Nineties fashion at a glance: the good (Berets a la Lisa Bonet, Kate Moss’ slip dresses, Clueless-style co-ords); the bad (chunky belts); the ugly (combat trousers with tassels. Why, oh why, was this even a thing?) Despite hit and misses on the style barometer, it is most certainly the decade that will not die. From grunge 2.0 to the return of Britpop-era accessories (scrunchies, fanny packs, Buffalos, chokers, bucket hats - we’re looking at you). These troublesome comeback kids hold a special place in our nostalgic hearts.
Remember when you couldn’t look at your ‘gram without seeing flashes of 50 shades of pink? TBH, the colour is one of the most enduring so this is still A Thing, but millennial pink (or ‘Tumblr pink’ as it has been called previously) reached craze levels of fame on the AW17 runways, with just about every major fashion house from Gucci to Balenciaga getting in on the Pepto-Bismal palette party. So, where did it come from? Some say it started when Pantone crowned rose quartz the colour of the year in 2016, followed by pale dogwood a year later. In case you’re wondering what on earth pale dogwood is, it is “a quiet and peaceful pink shade that engenders an aura of innocence and purity”. Sweet.
Athleisure is like normcore’s worldly-wise cousin - who meets all your friends, charms the pants off of them and suddenly you seem a lot less cool. It started simply when we noticed our bosses were non-ironically wearing their (box fresh) trainers to the office. Suddenly buzzwords like ‘sports-luxe’, ‘activewear’ and ‘sport leisure’ were inescapable: The CEO of Nike declared "leggings are the new denim," the OG of haute athleisure, Alexander Wang, teamed up with H&M and Beyoncé launched IVY PARK. The most recent iteration of this trend? Cycling shorts. Oh, how we long to master thee.
After years in the fashion wasteland, logos were suddenly everywhere. On T-shirts, bags, dresses, sweatshirts - you name it. The first hyper-branding boom was noticeable in the mid 2010s, with Alexander Wang, Dior and Louis Vuitton advocating look-at-me logos like nobody’s business. Today, the trend is showing no signs of waning. Why be subtle when you can show off your Gucci ‘GG’ ring?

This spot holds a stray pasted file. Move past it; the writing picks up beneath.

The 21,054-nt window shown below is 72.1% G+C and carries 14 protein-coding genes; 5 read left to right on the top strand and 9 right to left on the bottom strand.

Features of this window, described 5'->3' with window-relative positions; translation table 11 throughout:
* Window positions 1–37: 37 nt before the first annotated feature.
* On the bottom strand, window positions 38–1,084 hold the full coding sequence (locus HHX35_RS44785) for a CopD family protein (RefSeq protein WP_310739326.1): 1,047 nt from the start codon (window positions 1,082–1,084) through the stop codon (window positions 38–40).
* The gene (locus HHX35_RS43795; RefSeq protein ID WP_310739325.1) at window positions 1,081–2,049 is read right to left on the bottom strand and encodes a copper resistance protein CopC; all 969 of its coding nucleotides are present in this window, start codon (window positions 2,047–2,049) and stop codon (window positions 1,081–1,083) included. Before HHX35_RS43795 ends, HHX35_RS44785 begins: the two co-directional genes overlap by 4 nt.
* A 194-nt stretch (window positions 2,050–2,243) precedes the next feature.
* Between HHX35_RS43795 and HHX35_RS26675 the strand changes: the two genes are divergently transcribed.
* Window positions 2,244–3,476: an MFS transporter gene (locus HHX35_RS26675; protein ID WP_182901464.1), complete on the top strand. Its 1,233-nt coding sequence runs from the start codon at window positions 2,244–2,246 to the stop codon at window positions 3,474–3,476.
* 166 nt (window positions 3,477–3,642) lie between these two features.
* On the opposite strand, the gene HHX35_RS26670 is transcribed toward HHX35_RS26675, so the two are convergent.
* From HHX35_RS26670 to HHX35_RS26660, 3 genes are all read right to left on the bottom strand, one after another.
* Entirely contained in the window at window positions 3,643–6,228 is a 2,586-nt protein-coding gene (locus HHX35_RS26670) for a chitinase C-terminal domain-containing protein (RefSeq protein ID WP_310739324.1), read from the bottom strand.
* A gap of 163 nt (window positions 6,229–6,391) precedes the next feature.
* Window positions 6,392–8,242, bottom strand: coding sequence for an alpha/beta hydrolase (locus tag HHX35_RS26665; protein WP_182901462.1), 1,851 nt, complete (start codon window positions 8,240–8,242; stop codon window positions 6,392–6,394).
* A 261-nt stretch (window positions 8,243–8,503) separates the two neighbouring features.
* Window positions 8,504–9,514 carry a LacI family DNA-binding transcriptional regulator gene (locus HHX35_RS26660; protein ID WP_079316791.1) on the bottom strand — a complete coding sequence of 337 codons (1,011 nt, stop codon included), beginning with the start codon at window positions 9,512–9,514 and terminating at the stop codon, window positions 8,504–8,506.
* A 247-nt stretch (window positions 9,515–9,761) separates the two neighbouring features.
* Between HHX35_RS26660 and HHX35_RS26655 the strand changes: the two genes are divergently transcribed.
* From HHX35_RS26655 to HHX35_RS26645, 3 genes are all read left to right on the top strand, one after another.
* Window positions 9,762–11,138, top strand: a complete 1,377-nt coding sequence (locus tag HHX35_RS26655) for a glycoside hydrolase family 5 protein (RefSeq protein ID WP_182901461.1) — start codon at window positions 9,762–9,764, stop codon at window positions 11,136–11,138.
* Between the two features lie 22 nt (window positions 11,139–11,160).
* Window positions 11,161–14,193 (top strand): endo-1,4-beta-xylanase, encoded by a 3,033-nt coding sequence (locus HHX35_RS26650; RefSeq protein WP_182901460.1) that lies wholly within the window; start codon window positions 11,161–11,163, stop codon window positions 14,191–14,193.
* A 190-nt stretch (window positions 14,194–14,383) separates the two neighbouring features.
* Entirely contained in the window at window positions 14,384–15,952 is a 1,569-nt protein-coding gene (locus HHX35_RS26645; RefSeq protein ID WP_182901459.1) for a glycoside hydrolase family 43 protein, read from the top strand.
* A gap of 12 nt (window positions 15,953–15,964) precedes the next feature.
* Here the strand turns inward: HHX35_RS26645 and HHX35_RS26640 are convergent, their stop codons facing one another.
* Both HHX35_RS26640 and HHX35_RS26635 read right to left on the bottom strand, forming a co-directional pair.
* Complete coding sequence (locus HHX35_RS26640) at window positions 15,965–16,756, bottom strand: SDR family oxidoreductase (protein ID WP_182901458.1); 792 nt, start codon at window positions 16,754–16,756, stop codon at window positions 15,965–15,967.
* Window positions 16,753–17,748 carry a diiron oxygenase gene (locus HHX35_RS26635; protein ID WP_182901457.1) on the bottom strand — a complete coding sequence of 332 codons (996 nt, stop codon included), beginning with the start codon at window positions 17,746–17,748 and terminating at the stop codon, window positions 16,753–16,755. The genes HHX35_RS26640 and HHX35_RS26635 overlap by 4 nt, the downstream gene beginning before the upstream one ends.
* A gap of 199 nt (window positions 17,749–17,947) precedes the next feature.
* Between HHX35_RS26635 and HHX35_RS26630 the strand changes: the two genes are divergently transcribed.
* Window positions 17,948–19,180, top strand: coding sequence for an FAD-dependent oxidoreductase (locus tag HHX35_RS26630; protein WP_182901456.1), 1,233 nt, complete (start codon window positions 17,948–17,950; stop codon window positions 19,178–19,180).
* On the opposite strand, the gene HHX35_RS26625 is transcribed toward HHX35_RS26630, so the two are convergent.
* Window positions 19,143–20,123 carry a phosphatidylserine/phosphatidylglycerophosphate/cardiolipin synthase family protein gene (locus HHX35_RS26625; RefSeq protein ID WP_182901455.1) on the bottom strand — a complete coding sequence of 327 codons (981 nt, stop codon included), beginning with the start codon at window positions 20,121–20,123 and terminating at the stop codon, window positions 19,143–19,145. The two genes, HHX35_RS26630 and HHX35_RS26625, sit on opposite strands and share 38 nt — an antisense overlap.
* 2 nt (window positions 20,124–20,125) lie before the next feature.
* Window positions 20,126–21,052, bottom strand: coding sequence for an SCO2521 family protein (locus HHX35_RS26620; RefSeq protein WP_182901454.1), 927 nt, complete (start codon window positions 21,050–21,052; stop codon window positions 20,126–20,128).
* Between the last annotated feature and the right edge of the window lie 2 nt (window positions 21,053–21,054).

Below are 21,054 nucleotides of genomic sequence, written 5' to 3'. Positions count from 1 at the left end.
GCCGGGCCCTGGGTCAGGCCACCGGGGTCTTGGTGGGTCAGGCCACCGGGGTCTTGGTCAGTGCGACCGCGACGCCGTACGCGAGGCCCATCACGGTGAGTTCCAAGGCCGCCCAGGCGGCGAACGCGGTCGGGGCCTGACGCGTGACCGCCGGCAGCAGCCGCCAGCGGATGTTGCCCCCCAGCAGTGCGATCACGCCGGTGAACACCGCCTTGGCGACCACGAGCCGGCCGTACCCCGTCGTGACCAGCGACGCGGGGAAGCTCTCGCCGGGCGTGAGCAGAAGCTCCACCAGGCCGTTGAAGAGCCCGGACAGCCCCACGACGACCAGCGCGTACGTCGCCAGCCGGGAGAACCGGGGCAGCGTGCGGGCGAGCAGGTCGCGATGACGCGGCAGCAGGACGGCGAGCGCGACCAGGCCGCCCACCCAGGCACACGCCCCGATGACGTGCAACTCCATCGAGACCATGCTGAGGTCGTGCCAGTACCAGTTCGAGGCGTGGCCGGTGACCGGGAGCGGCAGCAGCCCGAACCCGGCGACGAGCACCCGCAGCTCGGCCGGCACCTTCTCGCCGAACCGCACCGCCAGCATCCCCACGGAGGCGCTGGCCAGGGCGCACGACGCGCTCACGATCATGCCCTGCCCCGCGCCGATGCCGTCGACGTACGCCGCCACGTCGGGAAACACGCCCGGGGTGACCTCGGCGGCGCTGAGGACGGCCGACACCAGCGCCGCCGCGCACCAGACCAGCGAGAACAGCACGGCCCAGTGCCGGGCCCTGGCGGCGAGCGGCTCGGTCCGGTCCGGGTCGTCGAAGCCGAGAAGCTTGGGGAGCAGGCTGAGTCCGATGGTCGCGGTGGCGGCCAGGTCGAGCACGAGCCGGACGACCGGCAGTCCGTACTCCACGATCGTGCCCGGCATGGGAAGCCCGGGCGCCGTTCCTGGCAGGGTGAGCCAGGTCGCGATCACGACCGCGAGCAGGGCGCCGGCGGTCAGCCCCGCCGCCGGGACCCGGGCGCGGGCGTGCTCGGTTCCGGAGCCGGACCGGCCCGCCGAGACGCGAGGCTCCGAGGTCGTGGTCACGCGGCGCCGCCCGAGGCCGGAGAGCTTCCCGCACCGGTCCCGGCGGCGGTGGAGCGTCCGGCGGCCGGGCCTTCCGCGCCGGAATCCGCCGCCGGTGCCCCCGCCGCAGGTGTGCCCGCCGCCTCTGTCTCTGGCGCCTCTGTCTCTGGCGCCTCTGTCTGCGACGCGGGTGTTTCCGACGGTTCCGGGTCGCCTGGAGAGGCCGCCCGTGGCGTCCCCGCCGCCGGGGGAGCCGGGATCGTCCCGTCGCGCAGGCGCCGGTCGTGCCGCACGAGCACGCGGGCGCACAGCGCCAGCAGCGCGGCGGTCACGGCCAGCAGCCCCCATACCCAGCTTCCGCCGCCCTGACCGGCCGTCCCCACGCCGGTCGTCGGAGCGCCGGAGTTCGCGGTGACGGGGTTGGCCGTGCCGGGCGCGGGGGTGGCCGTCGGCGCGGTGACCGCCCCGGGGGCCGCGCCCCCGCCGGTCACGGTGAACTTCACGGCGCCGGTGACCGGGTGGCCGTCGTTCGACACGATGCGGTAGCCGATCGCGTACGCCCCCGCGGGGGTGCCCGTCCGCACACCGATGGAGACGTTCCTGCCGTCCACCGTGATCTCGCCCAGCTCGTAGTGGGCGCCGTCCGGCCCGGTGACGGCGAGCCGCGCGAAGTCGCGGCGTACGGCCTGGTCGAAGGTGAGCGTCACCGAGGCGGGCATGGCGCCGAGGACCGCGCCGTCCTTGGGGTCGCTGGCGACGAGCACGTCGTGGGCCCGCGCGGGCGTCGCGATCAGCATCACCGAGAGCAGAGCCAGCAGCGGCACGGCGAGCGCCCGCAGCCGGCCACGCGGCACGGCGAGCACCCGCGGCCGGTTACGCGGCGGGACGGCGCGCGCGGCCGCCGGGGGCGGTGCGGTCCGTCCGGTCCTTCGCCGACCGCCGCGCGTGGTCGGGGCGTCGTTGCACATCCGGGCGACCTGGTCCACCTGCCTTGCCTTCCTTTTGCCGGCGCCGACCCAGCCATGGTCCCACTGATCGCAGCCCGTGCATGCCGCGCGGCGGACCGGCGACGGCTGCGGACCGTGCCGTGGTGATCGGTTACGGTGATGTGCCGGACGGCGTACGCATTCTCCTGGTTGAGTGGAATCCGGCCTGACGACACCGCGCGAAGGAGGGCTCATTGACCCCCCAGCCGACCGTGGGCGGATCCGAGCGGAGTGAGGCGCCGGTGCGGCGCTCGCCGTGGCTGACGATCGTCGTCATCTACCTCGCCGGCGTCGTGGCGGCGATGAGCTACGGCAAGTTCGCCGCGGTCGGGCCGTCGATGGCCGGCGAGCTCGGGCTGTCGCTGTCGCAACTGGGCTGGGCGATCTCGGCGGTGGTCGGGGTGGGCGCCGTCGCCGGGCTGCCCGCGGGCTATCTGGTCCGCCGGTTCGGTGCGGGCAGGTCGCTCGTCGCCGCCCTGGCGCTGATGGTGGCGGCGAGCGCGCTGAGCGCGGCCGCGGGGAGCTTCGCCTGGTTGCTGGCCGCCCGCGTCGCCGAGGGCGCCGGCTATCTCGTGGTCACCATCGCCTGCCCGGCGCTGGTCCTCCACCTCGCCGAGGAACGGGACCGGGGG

Once upon a time, in fashion days gone by, women wouldn’t be allowed to dine in ‘good’ restaurants if they were wearing trousers. In the late 1960s, the supremely stylish New York socialite Nan Kempner was turned away from Le Côte Basque in Manhattan, when she showed up in Yves Saint Laurent’s Le Smoking (the first tuxedo created for women). Hard to believe this now, in our two-piece obsessed times. Power shoulders, colour-blocking, oversized, prints-on-prints, pastel – the suit is back. And it’s here to stay.
Slides are the Deliveroo’s of the fashion world. Convenient, yes (it makes our lazy-hearts beam on a Sunday morning to pick up the papers in our PJs). Though, historically speaking, not the most high-end of footwear. Often these slipper-incarnations have been quarantined to either the pool or the shower. Then it finally had its season of fame. According to Lyst, the slide was the most-searched summer sandal in 2017 - with designers such as Dior, Miu Miu, Tory Burch and Hugo Boss getting in on the action. A quick BURO. poll shows we’re 50/50 on this trend – what about you?
A hangover from our deep-rooted obsession with all things 90s saw the return of the bum bag. Or, should we say fanny pack? Honestly, we’re still not sure. The trend itself had as equally baffled. Should we? Could we? While the 2010s saw the revival of the throwback item as a status symbol - via catwalk approval from the likes of Gucci and Prada to Alexander Wang - growing up, this accessory was more far more function than fun. Though, if you’ve been on street style watch for the last few years, you’ll be well aware bumbag 2.0 is worn across the front of the body. Et viola, très chic.
Slogan-emblazoned tees, logoed tights, the 'GG'-adorned belt: Gucci has created some of the world’s most-wanted apparel. The most obvious here being the Gucci loafers. Beloved by fashionphiles from Gigi Hadid, Alexa Chung and the Queen, the shoe was first launched by the fashion house in 1950s, before making an epic comeback in AW15 with a backless, fur-lined style. One of Alessandro Michele’s many greatest hits. Happy feet, indeed.
images | SHUTTERSTOCK